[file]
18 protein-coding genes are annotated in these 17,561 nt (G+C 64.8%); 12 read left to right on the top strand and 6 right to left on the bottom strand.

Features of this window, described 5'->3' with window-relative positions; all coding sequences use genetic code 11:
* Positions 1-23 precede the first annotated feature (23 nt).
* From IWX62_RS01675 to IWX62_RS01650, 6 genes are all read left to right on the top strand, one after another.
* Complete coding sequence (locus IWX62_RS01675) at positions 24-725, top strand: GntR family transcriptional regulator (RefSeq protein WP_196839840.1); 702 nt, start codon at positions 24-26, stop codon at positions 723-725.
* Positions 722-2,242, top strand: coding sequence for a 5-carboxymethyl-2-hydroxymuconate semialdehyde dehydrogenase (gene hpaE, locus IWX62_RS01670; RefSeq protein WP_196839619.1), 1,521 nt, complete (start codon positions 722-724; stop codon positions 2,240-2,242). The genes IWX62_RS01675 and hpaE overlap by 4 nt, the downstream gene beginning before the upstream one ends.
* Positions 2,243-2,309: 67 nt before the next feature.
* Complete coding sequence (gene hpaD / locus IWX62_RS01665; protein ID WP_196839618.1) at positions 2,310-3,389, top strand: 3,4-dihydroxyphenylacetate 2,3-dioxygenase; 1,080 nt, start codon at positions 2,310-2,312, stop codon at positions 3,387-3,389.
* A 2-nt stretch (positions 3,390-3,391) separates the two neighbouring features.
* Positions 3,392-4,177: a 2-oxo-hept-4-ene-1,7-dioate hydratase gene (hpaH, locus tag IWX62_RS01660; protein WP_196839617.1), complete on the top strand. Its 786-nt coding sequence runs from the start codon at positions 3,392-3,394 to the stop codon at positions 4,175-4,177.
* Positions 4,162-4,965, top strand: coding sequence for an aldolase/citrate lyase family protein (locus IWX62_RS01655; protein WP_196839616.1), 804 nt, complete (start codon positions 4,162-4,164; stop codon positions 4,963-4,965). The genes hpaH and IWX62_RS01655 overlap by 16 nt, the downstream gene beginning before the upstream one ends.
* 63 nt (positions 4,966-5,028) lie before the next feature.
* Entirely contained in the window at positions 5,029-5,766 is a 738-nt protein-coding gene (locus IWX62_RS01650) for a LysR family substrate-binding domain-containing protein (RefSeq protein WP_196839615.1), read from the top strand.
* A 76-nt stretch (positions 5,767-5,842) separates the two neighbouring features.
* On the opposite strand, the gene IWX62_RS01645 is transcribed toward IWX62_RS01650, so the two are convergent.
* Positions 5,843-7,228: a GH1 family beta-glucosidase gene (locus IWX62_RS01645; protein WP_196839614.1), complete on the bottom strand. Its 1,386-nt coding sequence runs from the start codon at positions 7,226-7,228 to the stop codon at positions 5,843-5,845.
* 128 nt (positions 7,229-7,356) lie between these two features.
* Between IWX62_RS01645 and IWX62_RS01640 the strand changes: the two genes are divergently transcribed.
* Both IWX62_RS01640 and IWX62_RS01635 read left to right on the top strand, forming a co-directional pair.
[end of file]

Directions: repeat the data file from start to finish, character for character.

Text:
18 protein-coding genes are annotated in these 17,561 nt (G+C 64.8%); 12 read left to right on the top strand and 6 right to left on the bottom strand.

Features of this window, described 5'->3' with window-relative positions; all coding sequences use genetic code 11:
* Positions 1-23 precede the first annotated feature (23 nt).
* From IWX62_RS01675 to IWX62_RS01650, 6 genes are all read left to right on the top strand, one after another.
* Complete coding sequence (locus IWX62_RS01675) at positions 24-725, top strand: GntR family transcriptional regulator (RefSeq protein WP_196839840.1); 702 nt, start codon at positions 24-26, stop codon at positions 723-725.
* Positions 722-2,242, top strand: coding sequence for a 5-carboxymethyl-2-hydroxymuconate semialdehyde dehydrogenase (gene hpaE, locus IWX62_RS01670; RefSeq protein WP_196839619.1), 1,521 nt, complete (start codon positions 722-724; stop codon positions 2,240-2,242). The genes IWX62_RS01675 and hpaE overlap by 4 nt, the downstream gene beginning before the upstream one ends.
* Positions 2,243-2,309: 67 nt before the next feature.
* Complete coding sequence (gene hpaD / locus IWX62_RS01665; protein ID WP_196839618.1) at positions 2,310-3,389, top strand: 3,4-dihydroxyphenylacetate 2,3-dioxygenase; 1,080 nt, start codon at positions 2,310-2,312, stop codon at positions 3,387-3,389.
* A 2-nt stretch (positions 3,390-3,391) separates the two neighbouring features.
* Positions 3,392-4,177: a 2-oxo-hept-4-ene-1,7-dioate hydratase gene (hpaH, locus tag IWX62_RS01660; protein WP_196839617.1), complete on the top strand. Its 786-nt coding sequence runs from the start codon at positions 3,392-3,394 to the stop codon at positions 4,175-4,177.
* Positions 4,162-4,965, top strand: coding sequence for an aldolase/citrate lyase family protein (locus IWX62_RS01655; protein WP_196839616.1), 804 nt, complete (start codon positions 4,162-4,164; stop codon positions 4,963-4,965). The genes hpaH and IWX62_RS01655 overlap by 16 nt, the downstream gene beginning before the upstream one ends.
* 63 nt (positions 4,966-5,028) lie before the next feature.
* Entirely contained in the window at positions 5,029-5,766 is a 738-nt protein-coding gene (locus IWX62_RS01650) for a LysR family substrate-binding domain-containing protein (RefSeq protein WP_196839615.1), read from the top strand.
* A 76-nt stretch (positions 5,767-5,842) separates the two neighbouring features.
* On the opposite strand, the gene IWX62_RS01645 is transcribed toward IWX62_RS01650, so the two are convergent.
* Positions 5,843-7,228: a GH1 family beta-glucosidase gene (locus IWX62_RS01645; protein WP_196839614.1), complete on the bottom strand. Its 1,386-nt coding sequence runs from the start codon at positions 7,226-7,228 to the stop codon at positions 5,843-5,845.
* 128 nt (positions 7,229-7,356) lie between these two features.
* Between IWX62_RS01645 and IWX62_RS01640 the strand changes: the two genes are divergently transcribed.
* Both IWX62_RS01640 and IWX62_RS01635 read left to right on the top strand, forming a co-directional pair.